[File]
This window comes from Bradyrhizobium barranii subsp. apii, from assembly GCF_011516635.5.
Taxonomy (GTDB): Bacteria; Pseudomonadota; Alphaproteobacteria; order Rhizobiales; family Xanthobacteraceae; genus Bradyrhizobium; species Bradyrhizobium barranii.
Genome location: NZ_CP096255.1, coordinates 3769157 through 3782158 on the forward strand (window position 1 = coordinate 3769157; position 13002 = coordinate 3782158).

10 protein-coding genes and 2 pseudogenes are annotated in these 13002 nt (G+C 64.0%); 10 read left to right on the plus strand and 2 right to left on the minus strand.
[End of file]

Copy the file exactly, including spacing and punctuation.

This window comes from Bradyrhizobium barranii subsp. apii, from assembly GCF_011516635.5.
Taxonomy (GTDB): Bacteria; Pseudomonadota; Alphaproteobacteria; order Rhizobiales; family Xanthobacteraceae; genus Bradyrhizobium; species Bradyrhizobium barranii.
Genome location: NZ_CP096255.1, coordinates 3769157 through 3782158 on the forward strand (window position 1 = coordinate 3769157; position 13002 = coordinate 3782158).

10 protein-coding genes and 2 pseudogenes are annotated in these 13002 nt (G+C 64.0%); 10 read left to right on the plus strand and 2 right to left on the minus strand.